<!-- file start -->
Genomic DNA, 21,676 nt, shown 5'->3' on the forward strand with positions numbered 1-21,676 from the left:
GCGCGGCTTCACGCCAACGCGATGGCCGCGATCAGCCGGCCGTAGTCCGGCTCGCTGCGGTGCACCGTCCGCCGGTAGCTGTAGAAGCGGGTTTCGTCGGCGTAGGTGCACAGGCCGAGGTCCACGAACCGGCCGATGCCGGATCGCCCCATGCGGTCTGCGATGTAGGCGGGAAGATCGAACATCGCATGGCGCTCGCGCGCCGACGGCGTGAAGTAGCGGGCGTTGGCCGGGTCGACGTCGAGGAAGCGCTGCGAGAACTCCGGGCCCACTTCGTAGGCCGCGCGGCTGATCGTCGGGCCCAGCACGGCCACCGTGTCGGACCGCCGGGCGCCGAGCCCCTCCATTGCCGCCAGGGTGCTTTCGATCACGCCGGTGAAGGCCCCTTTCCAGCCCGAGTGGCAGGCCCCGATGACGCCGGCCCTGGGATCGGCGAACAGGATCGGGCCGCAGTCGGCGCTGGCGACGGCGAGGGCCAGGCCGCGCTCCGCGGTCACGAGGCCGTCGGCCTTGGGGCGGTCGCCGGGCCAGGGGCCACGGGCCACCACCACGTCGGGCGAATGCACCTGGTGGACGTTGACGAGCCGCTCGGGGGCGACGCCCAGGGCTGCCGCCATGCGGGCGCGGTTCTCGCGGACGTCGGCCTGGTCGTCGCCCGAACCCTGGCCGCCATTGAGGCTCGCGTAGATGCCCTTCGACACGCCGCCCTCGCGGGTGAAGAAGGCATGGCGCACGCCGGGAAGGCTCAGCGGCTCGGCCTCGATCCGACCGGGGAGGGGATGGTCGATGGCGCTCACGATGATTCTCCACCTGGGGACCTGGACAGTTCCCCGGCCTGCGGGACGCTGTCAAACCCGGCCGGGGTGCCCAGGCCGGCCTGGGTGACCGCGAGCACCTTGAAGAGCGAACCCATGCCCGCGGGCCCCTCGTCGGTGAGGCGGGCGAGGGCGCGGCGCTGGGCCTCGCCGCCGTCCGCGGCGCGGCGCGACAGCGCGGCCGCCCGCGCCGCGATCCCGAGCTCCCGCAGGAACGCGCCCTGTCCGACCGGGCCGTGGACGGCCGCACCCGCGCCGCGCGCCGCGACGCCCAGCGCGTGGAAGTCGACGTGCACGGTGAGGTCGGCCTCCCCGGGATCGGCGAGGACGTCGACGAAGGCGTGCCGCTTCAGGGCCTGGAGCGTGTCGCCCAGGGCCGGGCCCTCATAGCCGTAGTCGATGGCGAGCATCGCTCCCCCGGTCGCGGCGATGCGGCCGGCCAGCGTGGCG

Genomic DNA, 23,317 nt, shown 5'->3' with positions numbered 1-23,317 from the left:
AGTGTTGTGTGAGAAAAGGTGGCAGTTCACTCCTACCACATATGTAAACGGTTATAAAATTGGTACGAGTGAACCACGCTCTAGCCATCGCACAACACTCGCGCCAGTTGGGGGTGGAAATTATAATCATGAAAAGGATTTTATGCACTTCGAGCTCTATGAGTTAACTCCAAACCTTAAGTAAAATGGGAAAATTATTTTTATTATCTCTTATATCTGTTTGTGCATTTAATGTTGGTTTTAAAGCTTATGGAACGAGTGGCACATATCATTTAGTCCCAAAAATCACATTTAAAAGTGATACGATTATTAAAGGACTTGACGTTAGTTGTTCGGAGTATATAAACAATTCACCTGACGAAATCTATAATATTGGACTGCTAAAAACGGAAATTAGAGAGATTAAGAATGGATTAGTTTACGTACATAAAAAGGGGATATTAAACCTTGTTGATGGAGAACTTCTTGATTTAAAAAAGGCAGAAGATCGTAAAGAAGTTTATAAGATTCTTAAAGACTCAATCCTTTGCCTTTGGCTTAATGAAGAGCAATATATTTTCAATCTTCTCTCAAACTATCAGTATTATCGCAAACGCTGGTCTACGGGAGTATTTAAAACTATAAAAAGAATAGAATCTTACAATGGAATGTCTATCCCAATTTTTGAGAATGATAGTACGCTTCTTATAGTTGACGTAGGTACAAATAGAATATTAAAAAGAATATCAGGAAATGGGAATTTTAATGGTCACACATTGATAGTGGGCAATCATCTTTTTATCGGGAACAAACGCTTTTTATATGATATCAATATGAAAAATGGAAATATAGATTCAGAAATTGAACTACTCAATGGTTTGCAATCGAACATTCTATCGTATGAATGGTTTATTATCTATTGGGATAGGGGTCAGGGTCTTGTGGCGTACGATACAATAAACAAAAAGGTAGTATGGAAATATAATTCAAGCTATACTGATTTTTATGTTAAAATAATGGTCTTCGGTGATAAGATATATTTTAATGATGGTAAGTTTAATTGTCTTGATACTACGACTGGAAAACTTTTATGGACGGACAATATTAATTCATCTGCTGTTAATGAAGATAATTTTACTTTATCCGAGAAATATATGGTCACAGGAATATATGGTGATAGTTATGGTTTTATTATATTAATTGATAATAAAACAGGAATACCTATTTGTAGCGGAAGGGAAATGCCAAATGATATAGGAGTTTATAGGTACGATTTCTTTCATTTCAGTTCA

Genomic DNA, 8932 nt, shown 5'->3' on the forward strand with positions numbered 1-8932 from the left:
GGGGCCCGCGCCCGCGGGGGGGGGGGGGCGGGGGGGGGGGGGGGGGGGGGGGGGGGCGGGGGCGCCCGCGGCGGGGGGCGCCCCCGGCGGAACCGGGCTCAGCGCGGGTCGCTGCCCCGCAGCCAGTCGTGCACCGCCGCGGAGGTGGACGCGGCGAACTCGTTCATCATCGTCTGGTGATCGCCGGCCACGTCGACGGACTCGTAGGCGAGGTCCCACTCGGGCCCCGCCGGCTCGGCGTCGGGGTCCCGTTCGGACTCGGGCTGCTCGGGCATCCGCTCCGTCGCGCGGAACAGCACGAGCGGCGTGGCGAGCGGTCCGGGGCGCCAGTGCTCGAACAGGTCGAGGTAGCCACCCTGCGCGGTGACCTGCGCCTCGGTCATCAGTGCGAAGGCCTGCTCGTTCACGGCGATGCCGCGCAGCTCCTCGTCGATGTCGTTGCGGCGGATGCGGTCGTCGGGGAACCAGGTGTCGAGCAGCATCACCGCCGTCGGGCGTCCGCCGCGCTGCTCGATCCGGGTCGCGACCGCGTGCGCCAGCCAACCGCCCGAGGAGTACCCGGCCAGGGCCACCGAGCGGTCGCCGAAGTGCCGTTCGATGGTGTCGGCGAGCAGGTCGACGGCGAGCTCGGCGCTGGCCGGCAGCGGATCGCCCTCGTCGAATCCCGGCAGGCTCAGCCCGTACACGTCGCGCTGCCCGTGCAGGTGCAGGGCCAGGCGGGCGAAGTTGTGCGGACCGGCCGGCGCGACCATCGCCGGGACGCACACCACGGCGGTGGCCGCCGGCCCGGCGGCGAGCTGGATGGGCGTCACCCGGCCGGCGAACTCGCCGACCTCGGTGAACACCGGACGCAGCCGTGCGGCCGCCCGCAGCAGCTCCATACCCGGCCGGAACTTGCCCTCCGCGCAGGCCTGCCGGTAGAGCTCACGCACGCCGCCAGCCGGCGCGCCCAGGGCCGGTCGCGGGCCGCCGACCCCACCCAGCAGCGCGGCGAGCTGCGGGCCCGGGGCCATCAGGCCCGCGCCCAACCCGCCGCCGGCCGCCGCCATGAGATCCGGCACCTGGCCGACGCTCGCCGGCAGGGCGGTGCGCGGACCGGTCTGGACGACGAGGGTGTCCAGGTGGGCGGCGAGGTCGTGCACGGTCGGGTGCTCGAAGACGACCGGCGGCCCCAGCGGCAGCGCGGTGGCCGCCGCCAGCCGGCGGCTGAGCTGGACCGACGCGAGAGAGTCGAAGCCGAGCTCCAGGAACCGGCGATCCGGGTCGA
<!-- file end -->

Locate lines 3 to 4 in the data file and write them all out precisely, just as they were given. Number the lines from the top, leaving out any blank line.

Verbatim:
Genomic DNA, 23,317 nt, shown 5'->3' with positions numbered 1-23,317 from the left:
AGTGTTGTGTGAGAAAAGGTGGCAGTTCACTCCTACCACATATGTAAACGGTTATAAAATTGGTACGAGTGAACCACGCTCTAGCCATCGCACAACACTCGCGCCAGTTGGGGGTGGAAATTATAATCATGAAAAGGATTTTATGCACTTCGAGCTCTATGAGTTAACTCCAAACCTTAAGTAAAATGGGAAAATTATTTTTATTATCTCTTATATCTGTTTGTGCATTTAATGTTGGTTTTAAAGCTTATGGAACGAGTGGCACATATCATTTAGTCCCAAAAATCACATTTAAAAGTGATACGATTATTAAAGGACTTGACGTTAGTTGTTCGGAGTATATAAACAATTCACCTGACGAAATCTATAATATTGGACTGCTAAAAACGGAAATTAGAGAGATTAAGAATGGATTAGTTTACGTACATAAAAAGGGGATATTAAACCTTGTTGATGGAGAACTTCTTGATTTAAAAAAGGCAGAAGATCGTAAAGAAGTTTATAAGATTCTTAAAGACTCAATCCTTTGCCTTTGGCTTAATGAAGAGCAATATATTTTCAATCTTCTCTCAAACTATCAGTATTATCGCAAACGCTGGTCTACGGGAGTATTTAAAACTATAAAAAGAATAGAATCTTACAATGGAATGTCTATCCCAATTTTTGAGAATGATAGTACGCTTCTTATAGTTGACGTAGGTACAAATAGAATATTAAAAAGAATATCAGGAAATGGGAATTTTAATGGTCACACATTGATAGTGGGCAATCATCTTTTTATCGGGAACAAACGCTTTTTATATGATATCAATATGAAAAATGGAAATATAGATTCAGAAATTGAACTACTCAATGGTTTGCAATCGAACATTCTATCGTATGAATGGTTTATTATCTATTGGGATAGGGGTCAGGGTCTTGTGGCGTACGATACAATAAACAAAAAGGTAGTATGGAAATATAATTCAAGCTATACTGATTTTTATGTTAAAATAATGGTCTTCGGTGATAAGATATATTTTAATGATGGTAAGTTTAATTGTCTTGATACTACGACTGGAAAACTTTTATGGACGGACAATATTAATTCATCTGCTGTTAATGAAGATAATTTTACTTTATCCGAGAAATATATGGTCACAGGAATATATGGTGATAGTTATGGTTTTATTATATTAATTGATAATAAAACAGGAATACCTATTTGTAGCGGAAGGGAAATGCCAAATGATATAGGAGTTTATAGGTACGATTTCTTTCATTTCAGTTCA